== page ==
Outside the award shows, yacht-based hobnobbing and Gutter Bar sunrises, the Cannes Lions’ incredible slate of speakers is one of the main draws for the thousands of marketers descending upon the Festival.
In addition to the festival trotting out a new category of entertainment-based programming, the recipe for brand success encourages dozens of unholy alliances. Take a major brand or agency, pair them with “Insert Name Here” celebrities, thought leaders and certified geniuses, and voilà.
Big name speakers pack theatres on reputation alone. But once settled into the overly comfy chairs of the Palais, content is the difference between #TrendingTopic and a 45-minute nap (literally).
There is no winning formula for being interesting, but having spent the better part of a week as an audience member, I can certainly tell you a few easy ways to ruin a perfectly good Cannes session.
1. Choose a Moderator Based on Title, Not Talent
Most celebrity-driven sessions feature a star having a back-and-forth with a moderator, interviewer or facilitator. Far too often, these moderators lack the personality, charisma or interview skills to match wits with the stars, as brands or agencies default to their most easily accessible high-ranking official in 45-minutes of blatant ego-stroking.
There are many instances where this indeed works. Seeing Grey Chief Creative Officer, Nils Leonard disrobing opposite Iggy Pop, and nearly fanboying about Iggy’s career was closer to watching a friendship than an educational session. Choose your moderator because it works and feels right, not because they sent you a memo demanding to be on stage.
2. Push an Artificial Agenda
Access to creative heroes and experts is a hallmark of Cannes, but forcing a topic regardless of the participant can plague an otherwise suitable session. Just as I would avoid Sir Martin Sorrell speaking about the merits of dance choreography, it would have been a pointless session to hear Usher laud the evolution of the agency model.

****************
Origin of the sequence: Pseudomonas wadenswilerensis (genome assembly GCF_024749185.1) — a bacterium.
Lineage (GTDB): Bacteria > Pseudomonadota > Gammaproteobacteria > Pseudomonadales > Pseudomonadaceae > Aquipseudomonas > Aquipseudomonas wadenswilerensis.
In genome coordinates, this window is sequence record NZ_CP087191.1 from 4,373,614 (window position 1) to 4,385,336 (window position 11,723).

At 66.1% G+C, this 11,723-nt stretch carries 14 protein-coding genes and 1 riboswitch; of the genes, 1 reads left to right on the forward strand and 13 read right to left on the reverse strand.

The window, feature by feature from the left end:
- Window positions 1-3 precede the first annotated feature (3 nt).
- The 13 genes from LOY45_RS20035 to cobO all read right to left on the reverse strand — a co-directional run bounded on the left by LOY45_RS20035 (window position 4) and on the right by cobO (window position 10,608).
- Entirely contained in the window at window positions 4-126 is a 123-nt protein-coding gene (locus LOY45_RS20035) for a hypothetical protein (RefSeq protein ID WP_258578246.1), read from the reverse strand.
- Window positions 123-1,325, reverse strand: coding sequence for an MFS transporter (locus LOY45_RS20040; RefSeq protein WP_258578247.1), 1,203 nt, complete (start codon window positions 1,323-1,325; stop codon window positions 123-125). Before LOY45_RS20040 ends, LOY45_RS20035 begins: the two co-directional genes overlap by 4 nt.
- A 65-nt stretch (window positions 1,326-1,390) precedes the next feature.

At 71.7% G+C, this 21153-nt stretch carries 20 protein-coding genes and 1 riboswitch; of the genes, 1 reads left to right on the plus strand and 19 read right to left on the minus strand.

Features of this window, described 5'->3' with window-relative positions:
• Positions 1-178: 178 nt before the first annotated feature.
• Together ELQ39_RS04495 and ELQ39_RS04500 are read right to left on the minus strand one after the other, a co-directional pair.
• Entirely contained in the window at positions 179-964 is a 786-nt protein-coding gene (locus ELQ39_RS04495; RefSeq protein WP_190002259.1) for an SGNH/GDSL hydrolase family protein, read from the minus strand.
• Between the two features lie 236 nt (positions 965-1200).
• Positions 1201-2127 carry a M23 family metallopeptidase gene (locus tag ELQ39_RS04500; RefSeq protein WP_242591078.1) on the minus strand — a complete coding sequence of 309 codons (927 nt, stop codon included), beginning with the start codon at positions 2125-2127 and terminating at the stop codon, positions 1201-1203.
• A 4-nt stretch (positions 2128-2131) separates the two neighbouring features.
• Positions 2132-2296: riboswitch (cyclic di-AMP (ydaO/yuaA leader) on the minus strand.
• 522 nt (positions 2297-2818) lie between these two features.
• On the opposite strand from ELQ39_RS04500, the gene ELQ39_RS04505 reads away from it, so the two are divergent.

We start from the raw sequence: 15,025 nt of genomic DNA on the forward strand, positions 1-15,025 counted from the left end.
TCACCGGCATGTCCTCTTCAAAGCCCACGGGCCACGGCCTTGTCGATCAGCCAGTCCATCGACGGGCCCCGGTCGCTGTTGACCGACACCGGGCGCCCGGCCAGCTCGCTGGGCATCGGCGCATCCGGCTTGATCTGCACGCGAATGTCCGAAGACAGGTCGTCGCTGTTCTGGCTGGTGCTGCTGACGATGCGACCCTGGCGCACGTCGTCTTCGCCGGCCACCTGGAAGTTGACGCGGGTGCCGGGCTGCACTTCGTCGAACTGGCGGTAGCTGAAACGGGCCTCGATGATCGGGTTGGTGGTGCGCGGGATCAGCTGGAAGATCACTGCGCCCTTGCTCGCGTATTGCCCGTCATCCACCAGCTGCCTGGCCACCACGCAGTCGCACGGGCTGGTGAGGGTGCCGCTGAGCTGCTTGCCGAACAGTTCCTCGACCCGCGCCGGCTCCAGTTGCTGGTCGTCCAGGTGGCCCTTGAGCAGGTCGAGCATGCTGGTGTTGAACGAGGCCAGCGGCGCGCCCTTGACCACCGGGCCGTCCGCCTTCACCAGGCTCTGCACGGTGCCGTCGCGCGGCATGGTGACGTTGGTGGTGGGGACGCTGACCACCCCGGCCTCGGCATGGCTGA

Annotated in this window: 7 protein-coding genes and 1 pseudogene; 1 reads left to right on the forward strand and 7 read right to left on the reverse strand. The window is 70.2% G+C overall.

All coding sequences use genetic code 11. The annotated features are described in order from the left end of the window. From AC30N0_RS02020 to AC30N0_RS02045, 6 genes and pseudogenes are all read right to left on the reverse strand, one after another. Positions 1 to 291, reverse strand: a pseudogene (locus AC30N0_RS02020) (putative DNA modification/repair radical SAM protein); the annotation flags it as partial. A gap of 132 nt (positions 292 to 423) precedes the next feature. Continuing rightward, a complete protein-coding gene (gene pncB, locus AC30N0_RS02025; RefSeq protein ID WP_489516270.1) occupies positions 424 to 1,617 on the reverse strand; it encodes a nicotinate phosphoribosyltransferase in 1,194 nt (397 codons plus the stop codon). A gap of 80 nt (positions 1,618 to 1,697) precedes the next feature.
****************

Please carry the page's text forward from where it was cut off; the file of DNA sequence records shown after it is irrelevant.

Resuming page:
Bring experts to speak about their experiences and have a moderator that can build connections and carve out the insight.The best and the worst can be found at Cannes. Just as Ryan Seacrest helped Usher draw impressive parallels between his work and ours, a gender inequality panel with great promise was derailed by a moderator more interested in her own messages and pre-written questions than listening to the panelists and exploring their stories.
3. Make It About Yourself
Earlier this week, Will Smith sat on stage and preached that “marketing cannot be about me,” yet in the same festival, as sponsors pursue panels, you are bound to find thinly veiled capabilities presentations littered throughout. While it’s completely understandable to want to amplify your brand and new offerings, avoid the temptation to over-brand as a way to defend the investment.
Informative panels should exist because of our industry’s participation, not in spite of it. We should heed the advice we give our clients: create interest in your brand and business will follow. The next time a client requests to “bring the logo in earlier” on a video spot, remember that even advertising’s elite fall victim to the same temptations when it is our money on the line.